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More than 500 attend 'high speed boondoggle' rally

Original post made on Nov 7, 2010

Hundreds of critics of California's proposed high-speed rail project packed into Burlingame's Caltrain station Sunday afternoon to wave protest signs, chant "Boondoggle!" and vent their anger about the increasingly controversial project -- especially the possibility of an elevated railway.

Read the full story here Web Link posted Sunday, November 7, 2010, 6:48 PM

Comments (49)

Posted by Same old story, a resident of Another Palo Alto neighborhood
on Nov 7, 2010 at 8:46 pm

I suppose these people are the ones who bought houses, at a reduced price, along the railroad tracks but now don't want to deal with the consequences of having done so. What else is new?

Posted by Jenny Lau, a resident of another community
on Nov 7, 2010 at 9:02 pm

It is sad to see how people can say "people bought houses at reduced price..." as if they should be penalized bought at their financial level or therefore should lost their homes. People were buying responsibly, at their financial level. We, the community should value that by doing our part to protect them. By the way, I just happen to know a family who spent their life time saving to do retrofit for their house just a few years ago. Again, I think these are the citizens we respect and we should do everything we can to protect them for doing the right thing.

Posted by Jacko, a resident of another community
on Nov 7, 2010 at 10:26 pm

If it's such a boondoggle then you say "we don't want HSR at all" you don't say, "build it right, or not at all". It shows your true colors and it's hyprocracy to the maximum. This tunnel or nothing attitude will most likely double the price tag of the entire project holding the rest of state on the hook to keep your property values high on the peninsula at everyone elses expense creating the true boondoggle you people clamor about. Like I said, hypocracy to the max!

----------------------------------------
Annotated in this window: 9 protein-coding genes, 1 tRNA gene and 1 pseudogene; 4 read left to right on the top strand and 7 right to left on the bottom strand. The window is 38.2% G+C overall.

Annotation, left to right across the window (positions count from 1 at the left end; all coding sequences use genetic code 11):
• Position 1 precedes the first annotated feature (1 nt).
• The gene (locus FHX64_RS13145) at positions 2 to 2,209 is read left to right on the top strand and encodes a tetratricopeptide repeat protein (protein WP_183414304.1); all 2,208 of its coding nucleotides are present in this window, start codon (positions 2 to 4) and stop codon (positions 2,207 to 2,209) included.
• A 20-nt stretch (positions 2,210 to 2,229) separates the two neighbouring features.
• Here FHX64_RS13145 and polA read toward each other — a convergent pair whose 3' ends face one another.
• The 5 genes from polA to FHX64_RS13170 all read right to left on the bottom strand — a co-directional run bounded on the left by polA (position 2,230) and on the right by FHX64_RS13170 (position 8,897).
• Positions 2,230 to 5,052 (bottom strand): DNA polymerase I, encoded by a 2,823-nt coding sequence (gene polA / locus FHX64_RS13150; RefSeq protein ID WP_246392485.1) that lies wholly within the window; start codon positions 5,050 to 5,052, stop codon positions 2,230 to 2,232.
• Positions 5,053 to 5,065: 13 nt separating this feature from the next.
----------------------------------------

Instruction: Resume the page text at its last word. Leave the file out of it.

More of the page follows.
I also see everyone here visits the Ca HSR Blog when you cite that your opposing group is not the minority that is claimed. Something brought up on the Supporting blog. Obviously very few of you actually post their because you would be toast when the facts bring to light what your true objectives are. I'm not afraid to come to your site because all your arguements are weak.

Posted by Jacko, a resident of another community
on Nov 7, 2010 at 10:38 pm

BTW, I love the description of that sign that reads "Their goes $$ for schools". It shows that these people don't understand the situation here.

Haven't you people seen or read what happened to Wisconsin Governor-Elect Chris Walker days ago? He promised to stop his states HSR project, calling it a boondoggle and claiming he would redirect that nearly $800 MILLION towards fixing roads and bridges. Guess what US DOT told him? "Use it on HSR or we take that money back", something like that. How embarrassing is that? This money is going to be spent, now where do you want it to be spent. Improving California's transportation or going to NY or another state?

It's funny, now that money will go elswere. Do you know the implication of the situation?? I don't think you understand. We take federal money we put $10 Billion on our credit card (Chump change when you consider California is A TRILLION dollar economy) and all that money is circulated in our state. The alternative is to sit on our hands and hope everyone magically gets a job and starts buying goods to move the economy. Give me a break, most of you don't have common sense. So I say move to Montana!